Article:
Rivers Quotes

Quotes tagged as "rivers" Showing 1-30 of 100
Langston Hughes
“I've known rivers:
I've known rivers ancient as the world and older than the flow of human blood in human veins.

My soul has grown deep like the rivers.”
Langston Hughes

Dejan Stojanovic
“There is another alphabet, whispering from every leaf, singing from every river, shimmering from every sky.”
Dejan Stojanovic

Brian Andreas
“I like geography best, he said, because your mountains & rivers know the secret. Pay no attention to boundaries.”
Brian Andreas, Story People: Selected Stories & Drawings of Brian Andreas

Rick Riordan
“That's why we live by a river. Occasionally, I forget and pat Lit on the back--'
'I hate that.'
King Midas & Lit”
Rick Riordan, The Lost Hero

Kenneth Grahame
“The Mole was bewitched, entranced, fascinated. By the side of the river he trotted as one trots, when very small, by the side of a man who holds one spellbound by exciting stories; and when tired at last, he sat on the bank, while the river still chattered on to him, a babbling procession of the best stories in the world, sent from the heart of the earth to be told at last to the insatiable sea.”
Kenneth Grahame, The Wind in the Willows

John Milton
“Of four infernal rivers that disgorge/ Into the burning Lake their baleful streams;/Abhorred Styx the flood of deadly hate,/Sad Acheron of sorrow, black and deep;/Cocytus, nam'd of lamentation loud/ Heard on the rueful stream; fierce Phlegethon/ Whose waves of torrent fire inflame with rage./ Far off from these a slow and silent stream,/ Lethe the River of Oblivion rolls/ Her wat'ry Labyrinth whereof who drinks,/ Forthwith his former state and being forgets,/ Forgets both joy and grief, pleasure and pain.”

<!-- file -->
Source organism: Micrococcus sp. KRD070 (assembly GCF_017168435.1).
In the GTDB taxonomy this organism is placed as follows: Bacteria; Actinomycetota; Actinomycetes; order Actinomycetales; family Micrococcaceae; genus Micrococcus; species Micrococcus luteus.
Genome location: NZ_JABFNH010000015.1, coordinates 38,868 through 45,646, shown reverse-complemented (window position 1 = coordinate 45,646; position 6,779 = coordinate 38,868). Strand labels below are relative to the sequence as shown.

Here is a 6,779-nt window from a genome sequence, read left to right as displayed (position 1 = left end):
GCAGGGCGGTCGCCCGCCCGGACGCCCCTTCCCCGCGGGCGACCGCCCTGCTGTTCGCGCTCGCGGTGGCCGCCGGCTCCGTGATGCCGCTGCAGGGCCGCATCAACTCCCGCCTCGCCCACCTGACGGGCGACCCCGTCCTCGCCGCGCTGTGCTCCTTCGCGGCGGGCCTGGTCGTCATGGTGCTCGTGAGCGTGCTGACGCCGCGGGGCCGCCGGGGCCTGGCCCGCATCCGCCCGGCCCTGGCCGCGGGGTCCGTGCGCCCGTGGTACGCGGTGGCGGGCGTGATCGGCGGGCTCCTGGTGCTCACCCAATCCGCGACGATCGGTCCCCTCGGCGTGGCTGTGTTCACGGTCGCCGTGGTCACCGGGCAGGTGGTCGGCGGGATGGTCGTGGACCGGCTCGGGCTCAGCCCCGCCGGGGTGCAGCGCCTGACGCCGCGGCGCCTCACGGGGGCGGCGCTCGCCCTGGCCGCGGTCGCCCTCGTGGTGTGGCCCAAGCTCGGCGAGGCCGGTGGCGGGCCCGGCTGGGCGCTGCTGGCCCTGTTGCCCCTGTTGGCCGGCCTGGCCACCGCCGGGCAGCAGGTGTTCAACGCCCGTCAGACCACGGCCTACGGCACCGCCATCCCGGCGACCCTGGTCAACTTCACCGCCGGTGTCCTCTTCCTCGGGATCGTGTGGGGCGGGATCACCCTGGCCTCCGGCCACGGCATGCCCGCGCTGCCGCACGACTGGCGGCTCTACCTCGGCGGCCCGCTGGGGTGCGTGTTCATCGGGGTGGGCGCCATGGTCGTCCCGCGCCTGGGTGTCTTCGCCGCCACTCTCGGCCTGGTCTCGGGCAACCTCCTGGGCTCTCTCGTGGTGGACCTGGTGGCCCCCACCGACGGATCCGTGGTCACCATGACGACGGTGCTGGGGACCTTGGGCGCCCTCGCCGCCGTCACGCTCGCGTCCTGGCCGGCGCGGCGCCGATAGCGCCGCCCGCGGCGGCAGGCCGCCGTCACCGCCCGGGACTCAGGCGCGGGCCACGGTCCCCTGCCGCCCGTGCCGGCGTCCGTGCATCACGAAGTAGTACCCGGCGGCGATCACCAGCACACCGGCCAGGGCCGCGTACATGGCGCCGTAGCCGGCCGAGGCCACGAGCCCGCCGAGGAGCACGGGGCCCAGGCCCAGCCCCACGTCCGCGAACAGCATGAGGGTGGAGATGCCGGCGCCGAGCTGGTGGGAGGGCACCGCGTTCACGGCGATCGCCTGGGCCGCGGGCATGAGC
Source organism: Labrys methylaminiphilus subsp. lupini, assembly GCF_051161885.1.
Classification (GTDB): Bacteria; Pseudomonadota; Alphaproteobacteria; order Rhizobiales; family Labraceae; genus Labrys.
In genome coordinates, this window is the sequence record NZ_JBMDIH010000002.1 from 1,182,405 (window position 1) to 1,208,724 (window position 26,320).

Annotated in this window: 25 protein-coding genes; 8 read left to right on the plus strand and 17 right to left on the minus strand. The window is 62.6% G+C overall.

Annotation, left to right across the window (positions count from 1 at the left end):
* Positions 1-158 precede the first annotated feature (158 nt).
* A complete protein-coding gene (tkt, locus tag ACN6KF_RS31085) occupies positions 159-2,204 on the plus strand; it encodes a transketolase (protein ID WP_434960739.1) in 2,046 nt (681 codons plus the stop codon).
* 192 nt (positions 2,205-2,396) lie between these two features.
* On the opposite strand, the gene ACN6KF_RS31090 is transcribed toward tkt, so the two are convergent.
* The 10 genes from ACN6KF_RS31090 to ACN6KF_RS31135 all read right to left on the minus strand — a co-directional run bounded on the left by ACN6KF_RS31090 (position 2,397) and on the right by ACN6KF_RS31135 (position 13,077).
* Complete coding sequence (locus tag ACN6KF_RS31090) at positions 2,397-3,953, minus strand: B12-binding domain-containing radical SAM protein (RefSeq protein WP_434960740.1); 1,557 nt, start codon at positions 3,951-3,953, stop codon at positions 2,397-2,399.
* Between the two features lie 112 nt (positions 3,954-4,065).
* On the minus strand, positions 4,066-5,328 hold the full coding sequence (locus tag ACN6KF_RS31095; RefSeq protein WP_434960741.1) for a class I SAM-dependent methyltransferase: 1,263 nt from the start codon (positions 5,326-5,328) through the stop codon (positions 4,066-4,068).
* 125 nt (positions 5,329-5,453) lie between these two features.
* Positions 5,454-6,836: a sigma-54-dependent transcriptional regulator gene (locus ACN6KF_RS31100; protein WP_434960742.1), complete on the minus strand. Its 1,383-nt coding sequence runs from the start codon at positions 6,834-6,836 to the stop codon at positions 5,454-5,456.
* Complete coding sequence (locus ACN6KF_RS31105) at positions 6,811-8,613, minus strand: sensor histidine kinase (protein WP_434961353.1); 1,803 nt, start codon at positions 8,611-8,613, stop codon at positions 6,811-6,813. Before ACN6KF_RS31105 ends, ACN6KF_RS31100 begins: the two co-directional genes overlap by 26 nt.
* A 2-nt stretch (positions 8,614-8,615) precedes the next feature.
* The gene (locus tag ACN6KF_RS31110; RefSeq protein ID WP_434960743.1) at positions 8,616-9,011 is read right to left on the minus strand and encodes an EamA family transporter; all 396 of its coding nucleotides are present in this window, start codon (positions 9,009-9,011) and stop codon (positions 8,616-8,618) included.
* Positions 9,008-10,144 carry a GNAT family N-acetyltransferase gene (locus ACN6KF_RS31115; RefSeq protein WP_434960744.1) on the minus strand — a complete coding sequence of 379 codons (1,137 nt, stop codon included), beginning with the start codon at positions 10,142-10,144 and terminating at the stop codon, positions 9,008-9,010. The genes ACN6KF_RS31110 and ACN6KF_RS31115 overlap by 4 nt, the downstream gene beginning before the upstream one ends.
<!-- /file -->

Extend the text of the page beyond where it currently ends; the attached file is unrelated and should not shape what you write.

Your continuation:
John Milton, Paradise Lost

Therese Anne Fowler
“If the river has a soul, it's a peaceful one. If it has a lesson to impart, that lesson is patience. There will be drought, it says; there will be floods; the ice will form, the ice will melt; the water will flow and blend into the river's brackish mouth, then join the ocean between Lewes and Cape May, endlessly, forever, amen.”
Therese Anne Fowler, Z: A Novel of Zelda Fitzgerald

Caleb Carr
“She has that quality, does the Hudson, as I imagine all great rivers do: the deep, abiding sense that those activities what take place on shore among human beings are of the moment, passing, and aren't the stories by way of which the greater tale of this planet will, in the end, be told.”
Caleb Carr, The Angel of Darkness

Sanober  Khan
“A single poem, alone
can turn tides
scatter galaxies
and burst forth with rivers
from paradise.”
Sanober Khan, A Thousand Flamingos

Myrtle Reed
“The river itself portrays humanity precisely, with its tortuous windings, its accumulation of driftwood, its unsuspected depths, and its crystalline shallows, singing in the Summer sun. Barriers may be built across its path, but they bring only power, as the conquering of an obstacle is always sure to do. Sometimes when the rocks and stone-clad hills loom large ahead, and eternity itself would be needed to carve a passage, there is an easy way around. The discovery of it makes the river sing with gladness and turns the murmurous deeps to living water, bright with ripples and foam.”
Myrtle Reed, Old Rose and Silver

Philip Levine
“… the river sliding along its banks, darker now than the sky descending a last time to scatter its diamonds into these black waters that contain the day that passed, the night to come.